“Dear brothers and sisters, honor those who are your leaders in the Lord’s work. They work hard among you and give you spiritual guidance. Show them great respect and wholehearted love because of their work. And live peacefully with each other.” – 1 Thessalonians 5:12-13
In Sunday’s message, I talked about third base, our competency. It is about our career and our work. You probably didn’t hear anything you didn’t expect. We should set goals. By all means, work hard. And, please, never give up. But if you only set goals, work hard, and never give up in terms of career and success, then you will ultimately be a failure because that is not what competency is all about.
Here is what I mean. People who put their careers and work above all else in life tend to give up more than they gain by success. They elevate their projects higher than their family. They are stressed, and have no margin. Their kids grow up while they are working their way up the corporate ladder. And they usually find that all they have achieved is temporary.
Jeremiah 29:11 is a powerful and well-known verse: “For I know the plans I have for you,” says the Lord. “They are plans for good and not for disaster, to give you a future and a hope.” But look at what he adds in verses 10, and 12-14. “This is what the Lord says: “You will be in Babylon for seventy years. But then I will come and do for you all the good things I have promised, and I will bring you home again. … In those days when you pray, I will listen. If you look for me wholeheartedly, you will find me. I will be found by you,” says the Lord. “I will end your captivity and restore your fortunes. I will gather you out of the nations where I sent you and will bring you home again to your own land.”
There is a time when the Lord will give the exiles a great hope and a great future. When is it? The Lord says in verses 12-13. “…I will end your captivity and restore your fortunes.” So how do the captives exiled to Babylon acquire a great future and a hope? It is not by buying a large home, expensive cars or a six-figure salary. It is not by working more hours than anyone else. None of those things is bad, but they should be secondary to seeking the Kingdom of God and its righteousness. Then “all these things will be given to you as well.” (Matthew 6:33)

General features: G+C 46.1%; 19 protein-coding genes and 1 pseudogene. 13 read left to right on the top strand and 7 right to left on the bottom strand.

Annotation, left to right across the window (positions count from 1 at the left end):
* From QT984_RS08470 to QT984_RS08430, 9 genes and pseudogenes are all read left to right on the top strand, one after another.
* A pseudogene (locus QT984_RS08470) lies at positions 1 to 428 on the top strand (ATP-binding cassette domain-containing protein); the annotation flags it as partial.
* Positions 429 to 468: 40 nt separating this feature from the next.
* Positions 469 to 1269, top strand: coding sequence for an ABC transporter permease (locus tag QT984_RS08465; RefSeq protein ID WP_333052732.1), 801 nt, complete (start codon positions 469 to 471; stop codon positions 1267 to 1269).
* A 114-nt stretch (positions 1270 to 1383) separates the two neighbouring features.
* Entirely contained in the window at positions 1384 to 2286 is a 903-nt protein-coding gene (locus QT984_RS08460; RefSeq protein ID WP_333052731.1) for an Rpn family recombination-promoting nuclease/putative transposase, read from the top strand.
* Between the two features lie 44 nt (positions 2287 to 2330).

Success is discovering what God wants me to do and then doing it. Follow Jesus first, because your identity is in Him. If you do that first and above all else, there is no other secret to success, for in Him you have all that you will ever need. Our goal as parents is to teach our children that they cannot find their identity and their purpose in life in the size of their house or a corner office with their name on it. We need to teach them that when you seek Jesus first, you have everything you need.
- What are some ways the American view of success has filtered into your everyday life? How can you fight this?
- Is it wrong to seek to be successful in our jobs? How do motives fit in?
- God’s blessing is not necessarily related to favorable circumstances. Agree or disagree?
- How can we sort out whether our motives to succeed are selfish or for God’s glory? Read the story of the rich man in Luke 16:19-31: What evidence from the story tells us that the rich man fouled up the greatest priority in life? If this rich man could do his life all over again, do you think he would change anything? What and why?
- What can we do this week to give our children the courage to trust Him in everything?